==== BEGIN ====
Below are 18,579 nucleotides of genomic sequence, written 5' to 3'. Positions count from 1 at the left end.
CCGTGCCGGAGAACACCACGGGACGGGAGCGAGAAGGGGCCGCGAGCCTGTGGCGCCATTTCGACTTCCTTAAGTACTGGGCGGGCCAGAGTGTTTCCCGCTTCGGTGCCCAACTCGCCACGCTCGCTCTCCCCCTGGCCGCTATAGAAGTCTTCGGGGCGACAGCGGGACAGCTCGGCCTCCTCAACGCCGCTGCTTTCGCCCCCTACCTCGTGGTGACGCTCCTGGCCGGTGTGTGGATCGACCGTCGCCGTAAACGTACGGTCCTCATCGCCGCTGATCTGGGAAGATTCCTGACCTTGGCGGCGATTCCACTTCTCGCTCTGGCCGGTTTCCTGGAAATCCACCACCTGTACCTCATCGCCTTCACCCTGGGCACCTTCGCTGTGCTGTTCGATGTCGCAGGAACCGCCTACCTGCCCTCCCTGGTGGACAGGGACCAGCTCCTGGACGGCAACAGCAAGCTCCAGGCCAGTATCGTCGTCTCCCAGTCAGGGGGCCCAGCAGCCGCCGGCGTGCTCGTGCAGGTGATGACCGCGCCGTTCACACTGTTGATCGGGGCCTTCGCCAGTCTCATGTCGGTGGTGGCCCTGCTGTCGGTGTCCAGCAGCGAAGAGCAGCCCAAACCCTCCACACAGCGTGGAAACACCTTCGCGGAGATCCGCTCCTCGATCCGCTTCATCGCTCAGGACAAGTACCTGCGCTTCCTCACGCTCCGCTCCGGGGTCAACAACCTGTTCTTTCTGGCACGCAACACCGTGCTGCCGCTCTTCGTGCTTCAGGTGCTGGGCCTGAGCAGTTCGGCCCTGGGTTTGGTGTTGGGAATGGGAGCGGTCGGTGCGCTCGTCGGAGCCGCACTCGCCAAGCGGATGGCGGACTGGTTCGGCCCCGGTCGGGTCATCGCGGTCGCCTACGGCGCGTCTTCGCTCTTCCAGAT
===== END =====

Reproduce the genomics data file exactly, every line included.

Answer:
Below are 18,579 nucleotides of genomic sequence, written 5' to 3'. Positions count from 1 at the left end.
CCGTGCCGGAGAACACCACGGGACGGGAGCGAGAAGGGGCCGCGAGCCTGTGGCGCCATTTCGACTTCCTTAAGTACTGGGCGGGCCAGAGTGTTTCCCGCTTCGGTGCCCAACTCGCCACGCTCGCTCTCCCCCTGGCCGCTATAGAAGTCTTCGGGGCGACAGCGGGACAGCTCGGCCTCCTCAACGCCGCTGCTTTCGCCCCCTACCTCGTGGTGACGCTCCTGGCCGGTGTGTGGATCGACCGTCGCCGTAAACGTACGGTCCTCATCGCCGCTGATCTGGGAAGATTCCTGACCTTGGCGGCGATTCCACTTCTCGCTCTGGCCGGTTTCCTGGAAATCCACCACCTGTACCTCATCGCCTTCACCCTGGGCACCTTCGCTGTGCTGTTCGATGTCGCAGGAACCGCCTACCTGCCCTCCCTGGTGGACAGGGACCAGCTCCTGGACGGCAACAGCAAGCTCCAGGCCAGTATCGTCGTCTCCCAGTCAGGGGGCCCAGCAGCCGCCGGCGTGCTCGTGCAGGTGATGACCGCGCCGTTCACACTGTTGATCGGGGCCTTCGCCAGTCTCATGTCGGTGGTGGCCCTGCTGTCGGTGTCCAGCAGCGAAGAGCAGCCCAAACCCTCCACACAGCGTGGAAACACCTTCGCGGAGATCCGCTCCTCGATCCGCTTCATCGCTCAGGACAAGTACCTGCGCTTCCTCACGCTCCGCTCCGGGGTCAACAACCTGTTCTTTCTGGCACGCAACACCGTGCTGCCGCTCTTCGTGCTTCAGGTGCTGGGCCTGAGCAGTTCGGCCCTGGGTTTGGTGTTGGGAATGGGAGCGGTCGGTGCGCTCGTCGGAGCCGCACTCGCCAAGCGGATGGCGGACTGGTTCGGCCCCGGTCGGGTCATCGCGGTCGCCTACGGCGCGTCTTCGCTCTTCCAGAT